- The more familiar British people become with the details of Brexit, the less they like it, according to one of the UK’s leading pollsters.
- There is now a nine-point majority that believes leaving the European Union was “wrong,” YouGov found. It’s the biggest majority against Brexit since the poll was instigated.
- A majority would vote “Remain” if a second referendum was held.
- Morgan Stanley now predicts Brexit will be delayed, possibly opening a window to a second vote.
January marked the 18th straight month that a majority of British people, when asked by YouGov, responded that the 2016 vote to leave the European Union was “wrong.” There is now a nine-point majority (i.e. 54-45, without “don’t know”) who believe the vote to leave the European Union was a mistake. It’s the biggest majority against Brexit since the poll was instigated.
At the same time, there is now a similarly solid majority who would vote “Remain,” if a second referendum was held, according to data from a NatCen “poll of polls” and research from Morgan Stanley.
This suggests that the UK is in an ironic position: the government is determined to exit the EU and Theresa May refuses to countenance letting the public revisit the question, even though the public is increasingly against Brexit.
The opposition Labour party refuses to support the deal which the prime minister has negotiated with Brussels, even though leader Jeremy Corbyn personally favours Brexit and the party’s official position is to leave the EU.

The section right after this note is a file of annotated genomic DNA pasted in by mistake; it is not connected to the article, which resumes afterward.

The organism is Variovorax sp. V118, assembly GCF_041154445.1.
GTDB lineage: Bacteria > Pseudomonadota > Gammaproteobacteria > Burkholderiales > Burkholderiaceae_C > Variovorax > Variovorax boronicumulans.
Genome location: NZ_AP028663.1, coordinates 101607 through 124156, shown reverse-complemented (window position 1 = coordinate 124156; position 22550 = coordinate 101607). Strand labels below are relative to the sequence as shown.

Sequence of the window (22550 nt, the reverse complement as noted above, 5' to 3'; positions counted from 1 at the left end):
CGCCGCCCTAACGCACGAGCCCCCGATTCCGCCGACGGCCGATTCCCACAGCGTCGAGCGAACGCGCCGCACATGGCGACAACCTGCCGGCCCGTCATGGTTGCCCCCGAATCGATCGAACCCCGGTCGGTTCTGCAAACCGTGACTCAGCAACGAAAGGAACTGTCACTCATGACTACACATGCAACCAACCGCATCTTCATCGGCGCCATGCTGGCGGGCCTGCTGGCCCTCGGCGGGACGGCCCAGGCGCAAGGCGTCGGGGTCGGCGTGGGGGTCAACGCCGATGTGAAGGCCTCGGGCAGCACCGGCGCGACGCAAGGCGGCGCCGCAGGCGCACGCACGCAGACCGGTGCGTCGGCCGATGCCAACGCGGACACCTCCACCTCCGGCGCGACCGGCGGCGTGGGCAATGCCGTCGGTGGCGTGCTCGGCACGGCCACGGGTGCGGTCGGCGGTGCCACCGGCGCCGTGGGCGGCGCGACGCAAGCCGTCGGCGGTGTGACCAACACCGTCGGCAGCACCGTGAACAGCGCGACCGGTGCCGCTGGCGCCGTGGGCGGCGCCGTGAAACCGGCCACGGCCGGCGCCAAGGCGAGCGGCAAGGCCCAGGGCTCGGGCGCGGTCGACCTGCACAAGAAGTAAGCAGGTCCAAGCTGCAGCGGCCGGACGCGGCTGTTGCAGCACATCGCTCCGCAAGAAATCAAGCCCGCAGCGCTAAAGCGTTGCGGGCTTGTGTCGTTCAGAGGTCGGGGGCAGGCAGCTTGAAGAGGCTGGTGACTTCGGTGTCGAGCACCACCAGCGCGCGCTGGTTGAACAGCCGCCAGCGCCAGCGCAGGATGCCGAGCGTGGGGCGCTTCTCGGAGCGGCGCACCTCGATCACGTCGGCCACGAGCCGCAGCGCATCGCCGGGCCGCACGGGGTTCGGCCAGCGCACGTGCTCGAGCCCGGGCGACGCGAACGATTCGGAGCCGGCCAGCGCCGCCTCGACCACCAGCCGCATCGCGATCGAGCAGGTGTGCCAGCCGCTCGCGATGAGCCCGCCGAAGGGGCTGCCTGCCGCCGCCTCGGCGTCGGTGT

The increasing majority of Brits who want to remain in Europe are unrepresented in parliament, except by a few dozen “rebel” Labour MPs, MPs in small anti-Brexit opposition parties, and the newly-formed Independent Group.
In that context, it is perhaps unsurprising that that voter preferences for both Conservative and Labour have fallen between three and five points over the past year, according to a running average of the last 10 polls collated by Pantheon Macroeconomics.
Morgan Stanley analysts Jacob Nell and Bruna Skarica think Brexit will be delayed. “Brexit on March 29 [is] no longer plausible, we think,” they told clients in a recent note seen by Business Insider.
“We see an extension to end-June as straightforward. Longer extensions are more complex, as they require a workaround to ensure UK representation in the new European Parliament which takes its seats on July 2. So, while a longer extension is possible, and likely in some circumstances, e.g., if the UK decides to hold a second referendum, which can take 21 weeks according to one respected thinktank, we have made a three-month extension our base case for now.”
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